WC:  What happened with L.A. that it didn’t work out and you moved back to Chicago? 

KM:  Well, as I said earlier, the scene changed, But we also had a tough time financially. LA is a very expensive city to live in. It got to the point where we had to work so much to pay bills, that it was interfering with our efforts to keep the band going. So eventually most of us returned to Chicago where we belong.

WC:  Did DT do much touring across the country back in the 80’s / 90’s, if so, can you share a few memories of such? 

KM:  We did in the mid 80’s. Some of it was great, some of it sucked! We had this old bus that we purchased, and it would break down constantly. One time we were stranded on the side of a highway, and paid some random truck driver to take us and all of our gear to Cleveland to do a gig, and then he waited for us and took us all the way back to Chicago. We were all locked in the back of his trailer, freezing cold, and didn’t know where we were going. He could have easily just took us somewhere and murdered us all! Good times. Most of the funny tour stories have happened recently within the last 10 years or so. We have had some great experiences in Europe. We have met some amazing people while on tour, who we will never forget. We have made some great friends along the way as well.

WC:  Unlike a lot of bands that formed in the 80’s, you guys never broke up.  What’s your secret, what keeps you going?  Was there ever a time that things got too heavy for the band and maybe dissolving DT was discussed? 

KM:  We have never officially broke up, but we have had our share of turbulence. I have been playing with the Browz brothers for over 30 years. We are able to stay together because we have no drama. We got all that ego stuff out of the way many years ago, and we realize that losing the band over petty differences would be a a stupid thing to do. Plus, after all this time we have learned to understand each other so well, that we almost never argue about anything. We are definitely a band of brothers. We have each other’s back.

WC:  You’ve seen first-hand, as a musician, the state of metal both in Chicago as well as nationwide, how has metal changed since the 80’s and if there has been a change, has it been a positive or negative one? 

KM:  I think the one major change has been the introduction of the internet and social media. Back in the 80’s there was no internet. If you wanted to see a band, you had to go to their show. You had to go to a store and buy a record. You invested both time and money to see and hear your favorite bands, so it was more personal. Now, everything can be accessed electronically.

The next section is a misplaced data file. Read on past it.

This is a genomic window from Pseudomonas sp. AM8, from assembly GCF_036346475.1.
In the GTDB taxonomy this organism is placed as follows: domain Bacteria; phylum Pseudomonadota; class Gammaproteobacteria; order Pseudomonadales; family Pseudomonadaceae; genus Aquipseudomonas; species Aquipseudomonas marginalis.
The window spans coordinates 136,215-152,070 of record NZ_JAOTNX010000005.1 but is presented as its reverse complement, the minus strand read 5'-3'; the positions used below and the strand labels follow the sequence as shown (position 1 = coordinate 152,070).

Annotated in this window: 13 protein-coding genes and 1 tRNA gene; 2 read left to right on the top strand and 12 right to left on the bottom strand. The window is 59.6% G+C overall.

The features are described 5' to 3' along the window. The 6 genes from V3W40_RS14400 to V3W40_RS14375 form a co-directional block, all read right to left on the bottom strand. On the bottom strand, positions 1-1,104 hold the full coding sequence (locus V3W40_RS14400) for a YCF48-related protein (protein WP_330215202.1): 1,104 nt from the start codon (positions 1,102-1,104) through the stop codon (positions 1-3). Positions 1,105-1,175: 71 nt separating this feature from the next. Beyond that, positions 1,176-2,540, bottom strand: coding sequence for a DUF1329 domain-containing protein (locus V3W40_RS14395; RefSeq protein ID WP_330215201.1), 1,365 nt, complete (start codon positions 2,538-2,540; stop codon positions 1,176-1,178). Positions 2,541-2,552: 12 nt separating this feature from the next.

You can download a band’s new album for free with just a click of a button, you can see bootleg live videos on YouTube, When I see a concert in the US, it seems like people are more interested in the atmosphere of being in a social setting, than watching the band that is performing. Everyone is staring at their cell phone, and checking in to their social media. The band is an afterthought. (You nailed it, that's exactly what it is...Dr. Mality)

In Europe, at the metal festivals like Keep It True in Germany, or Up The Hammers in Athens, the fans have been waiting all year to see these specific bands, and they are committed 100%. The energy at those shows is very electric. I can travel half way across the planet to play one small festival, and have people who stand in line just to have me sign a copy of a demo tape that I recorded in 1983. It’s very humbling, and it makes all the expense, and travel, and effort worth it. 

WC:  How do you feel about social media and the internet as it relates to music?  Do you think it’s helped or hindered metal in particular? 

KM:  To continue with that, I think the internet is a double-edged sword. The bad part is that people can get your music for free, making it very hard for unestablished bands to stay alive. Record or CD sales is usually pretty terrible for most bands. Most bands barely can break even with the release of a cd. The good thing about the internet is that you can do mass promotion very easily. Also, communication is much better and faster than it was back in the day.  

WC:  What about streaming or illegal downloads, is this something that DT talks about or has concern for? 

KM:  I hate it. There would be so much more great music available if bands were actually able to get paid for their music. It costs most small bands thousands of dollars to record, produce and manufacture cd’s and other merchandise. Most bands finance their own recordings as well, because labels don’t have money because they can’t sell cd’s people who steal it from the internet for free.  In Damien Thorne, we pay for all of our own recording and travel.  It’s very hard to stay afloat. But, we do it because we believe in the music. At all of our live shows, we give many cd’s and other merch out for free. It’s more important to us to have people listening to our music, and wearing our shirts, than it is to make a few dollars.

WC:  What does 2017 hold for the band?  A new record, maybe more gigs or touring? 

KM:  In 2016, we released our latest CD “Soul Stealer”, and are currently recording a new CD to be released in 2017. I am also working a re-releasing “The Sign of the Jackal” in 2017 as well. We will be playing shows in the US, and possibly some European dates as well.